For Immediate Release: Nov. 29, 2022
Media Contacts: Daryl Kimball, executive director (202-463-8270 x107); Shannon Bugos, senior policy analyst (202-463-8270 x113)
(Washington, DC) – Russia elected not to show up for a meeting with the United States regarding ongoing implementation concerns with the 2010 New Strategic Arms Reduction Treaty (New START), a day before representatives of the two countries had planned to convene in Cairo, Egypt.
Moscow informed Washington Nov. 28 of its decision to “unilaterally postpone” the meeting of New START’s Bilateral Consultative Commission (BCC), which handles treaty implementation and verification concerns.
Russian Deputy Foreign Minister Sergei Ryabkov attributed the decision to both technical and political reasons, including the war in Ukraine. Arms control is not “immune” to other events taking place in the world, he commented Nov. 29. Ryabkov emphasized to reporters that “this is not a cancellation, but a postponement.”
“Russia’s choice to postpone the BCC meeting with the United States is irresponsible, especially at this time of heightened tensions when dialogue between the world’s two largest nuclear powers is paramount,” says Laura Kennedy, a board member of the Arms Control Association and a former U.S. ambassador to the Conference on Disarmament.
“The Biden administration has taken the correct stance of communicating its willingness to reschedule the meeting at the earliest possible date, underscoring the U.S. commitment to effective arms control and maintaining strategic stability,” Kennedy added. “We hope and expect that Russia will reciprocate.”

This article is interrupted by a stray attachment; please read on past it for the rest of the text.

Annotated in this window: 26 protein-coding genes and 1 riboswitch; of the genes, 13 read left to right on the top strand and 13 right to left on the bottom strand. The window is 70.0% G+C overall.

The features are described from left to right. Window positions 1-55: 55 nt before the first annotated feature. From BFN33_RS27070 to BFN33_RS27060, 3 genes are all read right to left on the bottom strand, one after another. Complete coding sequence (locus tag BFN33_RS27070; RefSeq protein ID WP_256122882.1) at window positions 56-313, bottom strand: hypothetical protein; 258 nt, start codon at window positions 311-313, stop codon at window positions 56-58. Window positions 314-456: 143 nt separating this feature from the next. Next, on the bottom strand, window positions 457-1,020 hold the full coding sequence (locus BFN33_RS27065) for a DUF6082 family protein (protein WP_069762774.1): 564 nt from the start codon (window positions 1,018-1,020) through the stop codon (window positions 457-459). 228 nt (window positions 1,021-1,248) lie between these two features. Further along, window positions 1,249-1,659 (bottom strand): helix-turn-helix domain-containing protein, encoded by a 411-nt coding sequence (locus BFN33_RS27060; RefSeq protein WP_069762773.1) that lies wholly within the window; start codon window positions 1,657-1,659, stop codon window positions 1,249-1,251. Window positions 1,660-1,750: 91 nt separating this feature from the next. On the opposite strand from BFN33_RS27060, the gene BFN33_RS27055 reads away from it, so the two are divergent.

One of the main topics on the table would have been the nearly three-year pause in the treaty’s on-site inspections of nuclear weapon-related facilities, a hallmark of the New START verification regime. The two countries agreed to pause the inspections in March 2020 due to the coronavirus pandemic. On August 8, 2022, Russia further delayed any resumption of inspections by blocking treaty visits to its facilities, until such time as there is a resolution for allowing Russia’s New START inspection teams to travel to the United States despite Western sanctions and restrictions on Russia due to the war in Ukraine.
“New START stands as the last treaty limiting the U.S. and Russian strategic nuclear arsenals and provides unparalleled insight into Russian nuclear forces that the U.S. military greatly values for posture and planning purposes,” says Shannon Bugos, a senior research analyst at the Arms Control Association. “Further delays of the BCC meeting are deeply regrettable, particularly as resuming inspections will likely help pave the way for dialogue on future arms control following New START’s expiration in 2026.”
The United States and Russia last held a BCC meeting in October 2021, the first since the coronavirus pandemic prompted a pause in the meetings. The meeting this month was slated to take place Nov. 29 through Dec. 6 in Cairo, Egypt, and would have marked the first meeting since Russia’s invasion of Ukraine in February. Under New START, the two countries are obligated to hold two BCC meetings each year.
“Even during the worst periods of the Cold War, the United States and Russia recognized the value of maintaining common sense limits on the world’s most dangerous weapons,” Bugos added. “Today, more than ever, they must meet their shared responsibility to reduce their massive nuclear arsenals and avoid miscalculations that could lead to nuclear catastrophe.”